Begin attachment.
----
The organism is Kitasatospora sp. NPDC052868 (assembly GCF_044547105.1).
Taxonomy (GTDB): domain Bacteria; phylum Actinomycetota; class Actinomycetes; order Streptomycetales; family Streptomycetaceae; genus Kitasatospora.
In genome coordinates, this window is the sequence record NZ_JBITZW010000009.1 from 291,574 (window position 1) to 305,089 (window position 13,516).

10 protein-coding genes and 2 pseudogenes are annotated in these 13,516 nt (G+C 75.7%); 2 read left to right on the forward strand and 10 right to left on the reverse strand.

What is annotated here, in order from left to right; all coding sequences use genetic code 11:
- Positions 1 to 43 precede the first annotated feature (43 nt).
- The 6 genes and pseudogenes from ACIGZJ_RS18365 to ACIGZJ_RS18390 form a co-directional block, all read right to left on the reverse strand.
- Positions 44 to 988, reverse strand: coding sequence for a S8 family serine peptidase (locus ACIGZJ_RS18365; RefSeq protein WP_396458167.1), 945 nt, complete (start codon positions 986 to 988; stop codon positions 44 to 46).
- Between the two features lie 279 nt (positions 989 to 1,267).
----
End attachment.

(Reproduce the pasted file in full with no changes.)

The organism is Kitasatospora sp. NPDC052868 (assembly GCF_044547105.1).
Taxonomy (GTDB): domain Bacteria; phylum Actinomycetota; class Actinomycetes; order Streptomycetales; family Streptomycetaceae; genus Kitasatospora.
In genome coordinates, this window is the sequence record NZ_JBITZW010000009.1 from 291,574 (window position 1) to 305,089 (window position 13,516).

10 protein-coding genes and 2 pseudogenes are annotated in these 13,516 nt (G+C 75.7%); 2 read left to right on the forward strand and 10 right to left on the reverse strand.

What is annotated here, in order from left to right; all coding sequences use genetic code 11:
- Positions 1 to 43 precede the first annotated feature (43 nt).
- The 6 genes and pseudogenes from ACIGZJ_RS18365 to ACIGZJ_RS18390 form a co-directional block, all read right to left on the reverse strand.
- Positions 44 to 988, reverse strand: coding sequence for a S8 family serine peptidase (locus ACIGZJ_RS18365; RefSeq protein WP_396458167.1), 945 nt, complete (start codon positions 986 to 988; stop codon positions 44 to 46).
- Between the two features lie 279 nt (positions 989 to 1,267).